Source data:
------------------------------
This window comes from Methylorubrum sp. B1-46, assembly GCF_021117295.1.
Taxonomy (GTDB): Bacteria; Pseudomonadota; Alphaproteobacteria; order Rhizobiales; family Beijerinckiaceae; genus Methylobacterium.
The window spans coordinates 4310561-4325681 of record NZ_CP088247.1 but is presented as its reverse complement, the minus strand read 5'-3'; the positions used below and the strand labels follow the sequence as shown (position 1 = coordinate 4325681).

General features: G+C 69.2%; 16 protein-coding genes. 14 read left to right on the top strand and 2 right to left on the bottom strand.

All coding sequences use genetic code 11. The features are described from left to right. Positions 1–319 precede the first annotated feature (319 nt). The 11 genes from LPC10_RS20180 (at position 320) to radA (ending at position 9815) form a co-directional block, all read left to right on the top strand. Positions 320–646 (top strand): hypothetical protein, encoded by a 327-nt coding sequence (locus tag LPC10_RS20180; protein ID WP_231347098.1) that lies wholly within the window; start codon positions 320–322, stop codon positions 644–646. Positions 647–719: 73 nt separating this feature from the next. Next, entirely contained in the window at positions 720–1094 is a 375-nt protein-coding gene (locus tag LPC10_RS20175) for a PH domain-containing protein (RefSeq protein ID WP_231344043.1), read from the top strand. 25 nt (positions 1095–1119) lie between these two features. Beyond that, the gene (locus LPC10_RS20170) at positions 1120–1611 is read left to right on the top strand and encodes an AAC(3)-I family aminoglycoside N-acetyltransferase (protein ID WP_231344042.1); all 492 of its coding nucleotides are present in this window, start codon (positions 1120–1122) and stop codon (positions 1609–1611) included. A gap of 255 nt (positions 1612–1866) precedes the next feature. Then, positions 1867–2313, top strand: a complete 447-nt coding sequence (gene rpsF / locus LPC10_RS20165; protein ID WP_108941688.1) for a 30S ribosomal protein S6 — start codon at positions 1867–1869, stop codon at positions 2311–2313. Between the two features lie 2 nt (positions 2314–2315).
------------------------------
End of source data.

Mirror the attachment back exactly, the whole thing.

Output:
This window comes from Methylorubrum sp. B1-46, assembly GCF_021117295.1.
Taxonomy (GTDB): Bacteria; Pseudomonadota; Alphaproteobacteria; order Rhizobiales; family Beijerinckiaceae; genus Methylobacterium.
The window spans coordinates 4310561-4325681 of record NZ_CP088247.1 but is presented as its reverse complement, the minus strand read 5'-3'; the positions used below and the strand labels follow the sequence as shown (position 1 = coordinate 4325681).

General features: G+C 69.2%; 16 protein-coding genes. 14 read left to right on the top strand and 2 right to left on the bottom strand.

All coding sequences use genetic code 11. The features are described from left to right. Positions 1–319 precede the first annotated feature (319 nt). The 11 genes from LPC10_RS20180 (at position 320) to radA (ending at position 9815) form a co-directional block, all read left to right on the top strand. Positions 320–646 (top strand): hypothetical protein, encoded by a 327-nt coding sequence (locus tag LPC10_RS20180; protein ID WP_231347098.1) that lies wholly within the window; start codon positions 320–322, stop codon positions 644–646. Positions 647–719: 73 nt separating this feature from the next. Next, entirely contained in the window at positions 720–1094 is a 375-nt protein-coding gene (locus tag LPC10_RS20175) for a PH domain-containing protein (RefSeq protein ID WP_231344043.1), read from the top strand. 25 nt (positions 1095–1119) lie between these two features. Beyond that, the gene (locus LPC10_RS20170) at positions 1120–1611 is read left to right on the top strand and encodes an AAC(3)-I family aminoglycoside N-acetyltransferase (protein ID WP_231344042.1); all 492 of its coding nucleotides are present in this window, start codon (positions 1120–1122) and stop codon (positions 1609–1611) included. A gap of 255 nt (positions 1612–1866) precedes the next feature. Then, positions 1867–2313, top strand: a complete 447-nt coding sequence (gene rpsF / locus LPC10_RS20165; protein ID WP_108941688.1) for a 30S ribosomal protein S6 — start codon at positions 1867–1869, stop codon at positions 2311–2313. Between the two features lie 2 nt (positions 2314–2315).